Sunday, September 18, 2011


It appears that quite a few of you understand the reluctance I feel about giving away a quilt when I'm not sure it will be appreciated. Thanks for your wise words and for sharing your experiences. Like you, I have been burned before - I have made quilts as gifts and have been underwhelmed by the response.

About 10 years ago, I made this quilt for the brother and sister-in-law of a friend after they had a baby.

The quilt looks really wavy in the photo, but it wasn't. And excuse our unpainted wall.

Even though it was a small quilt, it was quite a big undertaking for me. I was fairly new to the real art of quilting and was just learning the techniques. I thought the quilt turned out really well and I was quite proud to send it as a gift.

I didn't hear from the recipients for over six months, and their thank-you was a little note scrawled inside a Christmas card. I never met the baby, nor did I hear from the parents again.

A few years later, one of my colleagues/friends was pregnant with her second daughter. I was excited to make her a quilt because I really thought this woman would appreciate the gift. She asked for yellow and pink; I couldn't find baby colours so I put together this Irish Chain quilt in brights.

When I delivered the quilt, the mother was disappointed in the colours and also complained that the quilt was too big. I felt like I needed to apologize (actually I felt like I should just take the quilt and leave...but I didn't, of course). I don't work with this woman any longer, but when I see her occasionally I don't even feel like we were ever friends. Not because of the quilt, but maybe she wasn't the person I thought she was.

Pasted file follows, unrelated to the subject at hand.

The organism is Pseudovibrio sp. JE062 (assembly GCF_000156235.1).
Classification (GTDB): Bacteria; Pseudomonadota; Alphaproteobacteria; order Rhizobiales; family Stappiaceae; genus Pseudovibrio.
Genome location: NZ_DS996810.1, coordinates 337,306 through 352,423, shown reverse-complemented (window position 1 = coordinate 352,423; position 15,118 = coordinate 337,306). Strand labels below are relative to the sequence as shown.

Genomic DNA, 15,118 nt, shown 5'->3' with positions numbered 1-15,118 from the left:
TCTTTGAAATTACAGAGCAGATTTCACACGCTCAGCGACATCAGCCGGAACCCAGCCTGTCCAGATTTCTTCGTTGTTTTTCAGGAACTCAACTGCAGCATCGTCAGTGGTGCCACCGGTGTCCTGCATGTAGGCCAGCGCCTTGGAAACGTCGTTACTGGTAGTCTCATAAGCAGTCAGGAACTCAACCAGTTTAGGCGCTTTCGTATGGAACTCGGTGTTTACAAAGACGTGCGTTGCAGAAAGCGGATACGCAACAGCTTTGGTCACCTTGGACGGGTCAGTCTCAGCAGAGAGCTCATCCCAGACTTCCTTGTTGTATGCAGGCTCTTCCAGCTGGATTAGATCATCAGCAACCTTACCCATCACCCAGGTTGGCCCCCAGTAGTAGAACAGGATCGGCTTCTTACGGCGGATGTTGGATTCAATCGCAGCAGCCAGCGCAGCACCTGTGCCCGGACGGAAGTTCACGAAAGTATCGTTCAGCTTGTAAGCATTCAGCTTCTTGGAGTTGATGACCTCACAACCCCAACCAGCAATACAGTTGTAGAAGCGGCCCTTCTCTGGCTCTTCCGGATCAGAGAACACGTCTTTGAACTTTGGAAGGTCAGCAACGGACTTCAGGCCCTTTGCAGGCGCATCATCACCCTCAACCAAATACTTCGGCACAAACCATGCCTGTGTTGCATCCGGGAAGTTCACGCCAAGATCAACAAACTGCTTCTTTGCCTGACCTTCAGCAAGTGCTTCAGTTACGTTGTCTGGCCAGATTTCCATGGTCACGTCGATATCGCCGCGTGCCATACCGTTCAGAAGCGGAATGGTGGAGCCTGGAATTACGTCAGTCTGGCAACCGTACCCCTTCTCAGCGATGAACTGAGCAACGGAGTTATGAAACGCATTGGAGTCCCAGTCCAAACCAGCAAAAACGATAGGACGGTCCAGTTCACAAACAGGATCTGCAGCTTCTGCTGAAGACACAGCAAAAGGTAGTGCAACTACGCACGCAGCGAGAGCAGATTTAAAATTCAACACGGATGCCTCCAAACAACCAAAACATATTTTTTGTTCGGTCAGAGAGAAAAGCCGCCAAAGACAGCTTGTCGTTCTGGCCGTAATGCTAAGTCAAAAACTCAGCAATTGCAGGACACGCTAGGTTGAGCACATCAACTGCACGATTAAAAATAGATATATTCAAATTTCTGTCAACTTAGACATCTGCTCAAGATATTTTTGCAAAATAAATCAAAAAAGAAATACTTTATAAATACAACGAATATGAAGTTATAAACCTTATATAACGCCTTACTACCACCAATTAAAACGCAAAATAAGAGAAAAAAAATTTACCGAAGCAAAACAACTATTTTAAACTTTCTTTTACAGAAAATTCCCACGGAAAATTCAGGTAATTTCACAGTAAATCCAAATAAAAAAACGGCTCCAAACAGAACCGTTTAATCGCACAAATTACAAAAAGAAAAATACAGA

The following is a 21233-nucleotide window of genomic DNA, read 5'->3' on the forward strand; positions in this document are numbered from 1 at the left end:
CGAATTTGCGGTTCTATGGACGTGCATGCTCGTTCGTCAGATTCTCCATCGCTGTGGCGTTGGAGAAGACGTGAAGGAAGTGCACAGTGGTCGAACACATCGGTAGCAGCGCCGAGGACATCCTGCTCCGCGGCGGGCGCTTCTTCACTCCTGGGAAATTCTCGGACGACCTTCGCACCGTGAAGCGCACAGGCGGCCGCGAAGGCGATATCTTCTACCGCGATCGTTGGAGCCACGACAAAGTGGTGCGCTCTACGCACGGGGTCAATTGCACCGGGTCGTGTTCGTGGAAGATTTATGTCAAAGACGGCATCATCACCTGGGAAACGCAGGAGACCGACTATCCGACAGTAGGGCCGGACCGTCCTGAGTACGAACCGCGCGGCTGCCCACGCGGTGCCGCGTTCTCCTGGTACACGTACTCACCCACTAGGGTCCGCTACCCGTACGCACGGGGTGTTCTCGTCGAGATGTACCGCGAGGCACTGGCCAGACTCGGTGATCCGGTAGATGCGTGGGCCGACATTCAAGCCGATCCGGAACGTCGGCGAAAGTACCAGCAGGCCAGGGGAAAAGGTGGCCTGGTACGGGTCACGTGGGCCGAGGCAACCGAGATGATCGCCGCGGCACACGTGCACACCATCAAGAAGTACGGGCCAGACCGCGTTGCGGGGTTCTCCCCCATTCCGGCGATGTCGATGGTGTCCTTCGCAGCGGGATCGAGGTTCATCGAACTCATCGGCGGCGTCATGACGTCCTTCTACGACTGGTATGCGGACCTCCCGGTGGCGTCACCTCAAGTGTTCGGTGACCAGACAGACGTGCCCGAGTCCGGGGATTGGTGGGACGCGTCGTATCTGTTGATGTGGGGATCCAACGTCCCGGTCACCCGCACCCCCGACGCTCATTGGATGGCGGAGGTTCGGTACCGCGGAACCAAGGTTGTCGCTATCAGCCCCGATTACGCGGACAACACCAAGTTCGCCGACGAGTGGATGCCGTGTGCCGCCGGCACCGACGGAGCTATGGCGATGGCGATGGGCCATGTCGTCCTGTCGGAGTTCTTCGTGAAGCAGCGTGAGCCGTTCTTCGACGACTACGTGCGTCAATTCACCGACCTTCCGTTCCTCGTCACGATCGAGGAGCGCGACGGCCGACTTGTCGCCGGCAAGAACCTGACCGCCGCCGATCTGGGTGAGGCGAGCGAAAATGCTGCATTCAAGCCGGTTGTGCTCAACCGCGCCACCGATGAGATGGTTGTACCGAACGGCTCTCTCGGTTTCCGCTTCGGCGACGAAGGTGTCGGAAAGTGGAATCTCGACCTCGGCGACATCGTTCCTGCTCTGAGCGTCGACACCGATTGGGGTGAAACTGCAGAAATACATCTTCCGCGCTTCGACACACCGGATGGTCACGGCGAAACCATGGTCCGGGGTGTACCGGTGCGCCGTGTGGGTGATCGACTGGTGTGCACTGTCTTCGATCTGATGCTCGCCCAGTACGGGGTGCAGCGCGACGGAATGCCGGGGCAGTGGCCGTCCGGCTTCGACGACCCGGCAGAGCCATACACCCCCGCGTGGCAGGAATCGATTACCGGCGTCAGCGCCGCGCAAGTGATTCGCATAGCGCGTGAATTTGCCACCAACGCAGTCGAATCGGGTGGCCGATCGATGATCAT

Then there's this quilt.

Another baby quilt made for another colleague...but with a different conclusion to the story. She was thrilled with this gift and still talks about it when I see her. It became her son's "blankie"  - and we all know what a compliment that is!

I don't mean to sound like I crave constant affirmation or that I need to be recognized for the things I make. However, like you, I do this to satisfy my own creative urgings as well as to bring happiness to other people. I just want my hard work to be appreciated.

That being said, little Mollie will receive her Patisserie quilt. As Sherri said in her comment, there is no way to know for sure if the recipient will appreciate the gift, but I know what went into its creation. And I will try to live by Janet's words, "Once I give something away, I seldom worry or even think about anymore..."

On another note, I attended a quilt show this morning. I have lots of pics to share with you...tomorrow!


Pat said...

I may be wrong in my line of thinking, but many years ago (when I was a we are talking MANY years ago), people were proud when they could BUY a gift as it meant they were doing well in life. It seemed that homemade that time....were given by those who couldn't afford to buy gifts. For some reason, it seems that mentality is still present for some people. I guess they don't realize that anyone with money (OR a credit card) can waltz into a store and choose a gift in a very short period of time. For someone to MAKE you a gift and give of a lot of their time on your behalf, that should be considered very special and treasured (now AND in the past) because it means the gift-maker cares quite a bit for you,but it seems many don't think that way...and I find that sad. I love all those gift quilts you showed and feel badly that the receivers of some of them didn't know what a treasure they had been given. :(